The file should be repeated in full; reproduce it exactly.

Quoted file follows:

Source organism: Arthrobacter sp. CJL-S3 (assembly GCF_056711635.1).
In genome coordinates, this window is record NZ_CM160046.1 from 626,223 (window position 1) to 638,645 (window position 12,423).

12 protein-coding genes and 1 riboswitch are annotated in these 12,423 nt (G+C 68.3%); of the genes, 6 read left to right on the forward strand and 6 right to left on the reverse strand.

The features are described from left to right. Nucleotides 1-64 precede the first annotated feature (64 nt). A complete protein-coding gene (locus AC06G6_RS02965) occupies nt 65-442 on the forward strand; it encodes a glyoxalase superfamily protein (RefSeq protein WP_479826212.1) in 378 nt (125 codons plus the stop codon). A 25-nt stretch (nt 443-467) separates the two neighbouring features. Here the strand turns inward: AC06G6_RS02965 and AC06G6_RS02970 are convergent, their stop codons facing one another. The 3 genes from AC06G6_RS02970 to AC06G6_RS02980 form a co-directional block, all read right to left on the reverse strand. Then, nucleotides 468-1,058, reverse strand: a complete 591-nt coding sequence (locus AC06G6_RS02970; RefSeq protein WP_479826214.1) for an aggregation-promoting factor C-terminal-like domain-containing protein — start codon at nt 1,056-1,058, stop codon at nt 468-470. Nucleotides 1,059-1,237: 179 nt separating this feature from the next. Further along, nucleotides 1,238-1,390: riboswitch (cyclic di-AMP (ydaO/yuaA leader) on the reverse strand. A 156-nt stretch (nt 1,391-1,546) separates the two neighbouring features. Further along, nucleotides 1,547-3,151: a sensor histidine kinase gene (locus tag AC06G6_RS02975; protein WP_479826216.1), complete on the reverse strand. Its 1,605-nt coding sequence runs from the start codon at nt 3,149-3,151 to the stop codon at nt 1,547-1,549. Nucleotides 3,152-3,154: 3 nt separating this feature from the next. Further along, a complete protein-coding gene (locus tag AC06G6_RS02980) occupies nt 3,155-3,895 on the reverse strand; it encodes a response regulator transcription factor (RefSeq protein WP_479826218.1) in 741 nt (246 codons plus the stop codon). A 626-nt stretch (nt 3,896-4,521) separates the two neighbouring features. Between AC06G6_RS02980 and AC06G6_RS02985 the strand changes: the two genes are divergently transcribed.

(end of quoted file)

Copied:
Source organism: Arthrobacter sp. CJL-S3 (assembly GCF_056711635.1).
In genome coordinates, this window is record NZ_CM160046.1 from 626,223 (window position 1) to 638,645 (window position 12,423).

12 protein-coding genes and 1 riboswitch are annotated in these 12,423 nt (G+C 68.3%); of the genes, 6 read left to right on the forward strand and 6 right to left on the reverse strand.

The features are described from left to right. Nucleotides 1-64 precede the first annotated feature (64 nt). A complete protein-coding gene (locus AC06G6_RS02965) occupies nt 65-442 on the forward strand; it encodes a glyoxalase superfamily protein (RefSeq protein WP_479826212.1) in 378 nt (125 codons plus the stop codon). A 25-nt stretch (nt 443-467) separates the two neighbouring features. Here the strand turns inward: AC06G6_RS02965 and AC06G6_RS02970 are convergent, their stop codons facing one another. The 3 genes from AC06G6_RS02970 to AC06G6_RS02980 form a co-directional block, all read right to left on the reverse strand. Then, nucleotides 468-1,058, reverse strand: a complete 591-nt coding sequence (locus AC06G6_RS02970; RefSeq protein WP_479826214.1) for an aggregation-promoting factor C-terminal-like domain-containing protein — start codon at nt 1,056-1,058, stop codon at nt 468-470. Nucleotides 1,059-1,237: 179 nt separating this feature from the next. Further along, nucleotides 1,238-1,390: riboswitch (cyclic di-AMP (ydaO/yuaA leader) on the reverse strand. A 156-nt stretch (nt 1,391-1,546) separates the two neighbouring features. Further along, nucleotides 1,547-3,151: a sensor histidine kinase gene (locus tag AC06G6_RS02975; protein WP_479826216.1), complete on the reverse strand. Its 1,605-nt coding sequence runs from the start codon at nt 3,149-3,151 to the stop codon at nt 1,547-1,549. Nucleotides 3,152-3,154: 3 nt separating this feature from the next. Further along, a complete protein-coding gene (locus tag AC06G6_RS02980) occupies nt 3,155-3,895 on the reverse strand; it encodes a response regulator transcription factor (RefSeq protein WP_479826218.1) in 741 nt (246 codons plus the stop codon). A 626-nt stretch (nt 3,896-4,521) separates the two neighbouring features. Between AC06G6_RS02980 and AC06G6_RS02985 the strand changes: the two genes are divergently transcribed.